Lack of Planning in Sydney Transport

Recently our editor was invited to present a speech to the Sydney Branch of the Lions Club on a topical issue as part of the annual Lions Club International “Youth of the Year competition. The speech presented was titled “Lack of Planning in Sydney Transport” It won first place in its division, being the best presented on the night.

Here at Transport NSW Blog we believe that Transport is one of the most topical issues that can be discussed within our communities as it affects almost everyone. Everyone needs to be able to get from point A to point B, between their homes and their jobs or other important parts of their community.  The speech takes a look at the issues that Sydney faces from a transport planning perspective and talks about the lack of long term planning that is entrenched within our transport bureaucracy and the ways that this issue affects our community. It also makes a case for why we need to develop a long term bi-partisan transport masterplan for Sydney and New South Wales.

Please see below for a transcript of the speech.

Think back to the last time you wanted to go somewhere that wasn’t on a rail line. Was it stressful, battling traffic through crowded streets, with seemingly endless sets of traffic lights, along roads that seem to go in no sensible direction?

Is this an everyday issue for you, like it is for a majority of people in Sydney? For most people there is no choice but to use their own private transport to get to where they need to be each day.

But why is this? Tonight I’m going to discuss with you the reason behind this problem.

We have seen an ongoing lack of forward planning and investment in critical transport infrastructure, such as heavy rail, light rail, and bus rapid transit networks. The failure to implement an integrated transport plan and public transport network has become one of the great social emergencies in Sydney.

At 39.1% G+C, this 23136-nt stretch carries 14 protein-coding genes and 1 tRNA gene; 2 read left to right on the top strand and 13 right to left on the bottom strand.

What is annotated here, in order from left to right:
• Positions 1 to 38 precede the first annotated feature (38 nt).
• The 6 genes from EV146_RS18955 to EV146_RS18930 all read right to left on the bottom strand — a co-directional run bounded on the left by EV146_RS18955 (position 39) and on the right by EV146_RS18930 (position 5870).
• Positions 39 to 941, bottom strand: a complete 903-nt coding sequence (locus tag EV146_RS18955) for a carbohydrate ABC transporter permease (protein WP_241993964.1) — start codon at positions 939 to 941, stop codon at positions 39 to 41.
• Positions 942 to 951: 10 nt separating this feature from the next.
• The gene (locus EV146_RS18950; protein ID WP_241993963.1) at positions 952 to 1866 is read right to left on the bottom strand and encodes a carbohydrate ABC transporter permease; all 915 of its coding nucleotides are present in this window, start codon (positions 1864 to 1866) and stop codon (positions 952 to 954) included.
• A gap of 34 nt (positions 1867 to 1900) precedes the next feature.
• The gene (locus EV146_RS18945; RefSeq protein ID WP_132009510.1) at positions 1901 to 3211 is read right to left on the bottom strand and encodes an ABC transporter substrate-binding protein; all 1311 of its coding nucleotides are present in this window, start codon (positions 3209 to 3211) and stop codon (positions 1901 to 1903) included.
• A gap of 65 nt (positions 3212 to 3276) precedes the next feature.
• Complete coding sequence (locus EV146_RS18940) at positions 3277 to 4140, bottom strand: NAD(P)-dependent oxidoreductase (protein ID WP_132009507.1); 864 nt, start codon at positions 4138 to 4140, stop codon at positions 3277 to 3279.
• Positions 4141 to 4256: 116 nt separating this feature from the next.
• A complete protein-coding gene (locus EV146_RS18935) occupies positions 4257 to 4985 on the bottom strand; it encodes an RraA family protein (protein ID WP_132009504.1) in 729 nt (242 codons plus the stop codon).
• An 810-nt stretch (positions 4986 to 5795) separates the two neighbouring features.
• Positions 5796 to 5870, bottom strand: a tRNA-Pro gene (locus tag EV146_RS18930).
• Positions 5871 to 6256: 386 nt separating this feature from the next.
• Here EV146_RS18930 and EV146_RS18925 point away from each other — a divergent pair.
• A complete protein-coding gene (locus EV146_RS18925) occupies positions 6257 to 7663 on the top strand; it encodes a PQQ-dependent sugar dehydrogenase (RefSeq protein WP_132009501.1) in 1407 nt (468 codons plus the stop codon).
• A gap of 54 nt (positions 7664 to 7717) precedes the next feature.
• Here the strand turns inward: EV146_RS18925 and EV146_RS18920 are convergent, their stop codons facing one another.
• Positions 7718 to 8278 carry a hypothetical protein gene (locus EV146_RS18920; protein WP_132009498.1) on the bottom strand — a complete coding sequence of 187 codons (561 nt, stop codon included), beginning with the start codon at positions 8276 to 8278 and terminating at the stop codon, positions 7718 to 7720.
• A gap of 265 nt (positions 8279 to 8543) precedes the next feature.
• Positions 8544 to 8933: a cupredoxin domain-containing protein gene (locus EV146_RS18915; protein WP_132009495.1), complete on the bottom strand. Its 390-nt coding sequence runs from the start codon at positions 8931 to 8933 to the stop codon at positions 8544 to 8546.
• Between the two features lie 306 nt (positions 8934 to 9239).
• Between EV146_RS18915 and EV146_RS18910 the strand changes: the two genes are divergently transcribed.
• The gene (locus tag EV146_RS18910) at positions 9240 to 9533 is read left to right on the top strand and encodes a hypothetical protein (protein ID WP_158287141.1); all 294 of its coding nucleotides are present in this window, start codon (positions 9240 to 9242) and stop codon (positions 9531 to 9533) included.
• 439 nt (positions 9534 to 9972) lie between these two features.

This failure not only costs Sydney tens of billions of dollars a year in lost productivity, but imposes unneeded stress on millions of people daily, and takes away hours of quality time that they could be spending with their families, or giving back to the community.

Widely considered to be one of the 10 most influential cities in the world, Sydney is a world city. We need to be world leaders in all aspects of economy, society and the environment in order to remain there in the future. Despite this we do not have a public transport system to match that standing. Whilst we are in the top 10 overall, our ranking is pulled down by our low thirties placing in transport accessibility.

Think of the cities that top the transport list; Paris, London, New York and Tokyo. What do you think of when you think of their transport network? The Paris Metro, The London Tube, the New York Metro, the Shinkansen in Tokyo. They are certainly better than CityRail.

The question for Sydney is why this has occurred?

In my view the answer is simple. A lack of an overarching transport strategy stretching back for multiple decades.

But why don’t we have a strategy?

‘Short-termism’- we live in a city plagued with short-termism.Governments from across the political spectrum have for too long been more focused on projects that can be completed in a single term of government, instead of planning for much needed public transport infrastructure projects that might come to fruition long after their days in the Macquarie Street have gone.

If you’ve ever wandered the streets of the CBD or the Rocks you can see that even back in First Fleet days there was no plan for transport infrastructure.

Sydney has not had an effective transport masterplan since the days of the visionary Chief Engineer, Bradfield in the 1920s.He was the man behind the City Circle railway line, Electric trains and the Sydney Harbour Bridge.The shortsightedness of planning for critical transport infrastructure in Sydney can be demonstrated with a view pertinent examples:

Firstly, the removal of Sydney tramways in the 1950s.
The government of the day removed an extensive, high-capacity, effective public transport network and replaced it with noisy, dirty and inefficient buses that we still suffer with today.